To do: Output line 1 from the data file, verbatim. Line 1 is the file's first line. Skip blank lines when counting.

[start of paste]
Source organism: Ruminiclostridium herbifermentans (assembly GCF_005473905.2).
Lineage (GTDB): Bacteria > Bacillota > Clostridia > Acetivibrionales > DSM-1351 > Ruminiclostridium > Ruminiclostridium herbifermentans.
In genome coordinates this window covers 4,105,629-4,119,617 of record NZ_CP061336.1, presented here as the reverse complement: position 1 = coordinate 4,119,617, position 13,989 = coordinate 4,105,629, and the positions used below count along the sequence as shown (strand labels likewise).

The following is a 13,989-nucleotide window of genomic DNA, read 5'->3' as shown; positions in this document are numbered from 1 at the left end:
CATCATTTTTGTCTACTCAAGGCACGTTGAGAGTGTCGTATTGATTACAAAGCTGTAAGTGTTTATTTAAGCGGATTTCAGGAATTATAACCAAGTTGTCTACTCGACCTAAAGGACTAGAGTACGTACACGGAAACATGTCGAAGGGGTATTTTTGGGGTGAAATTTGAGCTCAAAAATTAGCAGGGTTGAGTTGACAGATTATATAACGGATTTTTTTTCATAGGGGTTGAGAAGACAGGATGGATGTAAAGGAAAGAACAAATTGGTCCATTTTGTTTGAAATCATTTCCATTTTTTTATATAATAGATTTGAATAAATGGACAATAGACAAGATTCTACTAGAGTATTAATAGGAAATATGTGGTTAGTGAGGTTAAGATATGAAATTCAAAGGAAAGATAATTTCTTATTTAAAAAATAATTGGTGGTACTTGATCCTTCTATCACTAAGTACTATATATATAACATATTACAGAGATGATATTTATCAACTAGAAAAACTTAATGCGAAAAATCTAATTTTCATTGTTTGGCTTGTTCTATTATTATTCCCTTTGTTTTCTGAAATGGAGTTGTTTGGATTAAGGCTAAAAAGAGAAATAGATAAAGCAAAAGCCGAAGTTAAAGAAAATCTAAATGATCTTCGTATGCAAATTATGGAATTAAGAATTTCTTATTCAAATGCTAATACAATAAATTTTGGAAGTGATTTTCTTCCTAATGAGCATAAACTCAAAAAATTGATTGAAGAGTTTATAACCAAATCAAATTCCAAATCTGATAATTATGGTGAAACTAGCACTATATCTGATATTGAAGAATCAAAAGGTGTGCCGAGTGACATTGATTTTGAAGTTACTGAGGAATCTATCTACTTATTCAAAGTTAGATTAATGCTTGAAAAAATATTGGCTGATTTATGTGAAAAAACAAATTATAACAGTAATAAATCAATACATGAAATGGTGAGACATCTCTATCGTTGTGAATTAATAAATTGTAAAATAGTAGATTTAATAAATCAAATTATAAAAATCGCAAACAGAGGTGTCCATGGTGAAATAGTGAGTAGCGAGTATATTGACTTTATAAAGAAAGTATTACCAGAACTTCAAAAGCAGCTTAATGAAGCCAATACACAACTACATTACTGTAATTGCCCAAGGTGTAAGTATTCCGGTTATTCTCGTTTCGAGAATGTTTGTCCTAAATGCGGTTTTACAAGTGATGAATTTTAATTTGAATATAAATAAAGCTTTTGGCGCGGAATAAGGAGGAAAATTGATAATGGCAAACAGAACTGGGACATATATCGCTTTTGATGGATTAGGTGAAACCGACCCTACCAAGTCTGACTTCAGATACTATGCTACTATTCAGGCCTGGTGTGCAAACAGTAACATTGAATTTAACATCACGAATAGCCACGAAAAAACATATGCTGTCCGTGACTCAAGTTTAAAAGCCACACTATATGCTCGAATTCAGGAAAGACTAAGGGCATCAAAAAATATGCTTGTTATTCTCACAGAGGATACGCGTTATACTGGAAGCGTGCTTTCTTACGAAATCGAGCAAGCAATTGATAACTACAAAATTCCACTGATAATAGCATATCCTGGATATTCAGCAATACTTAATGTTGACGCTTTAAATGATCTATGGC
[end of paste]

Source organism: Ruminiclostridium herbifermentans (assembly GCF_005473905.2).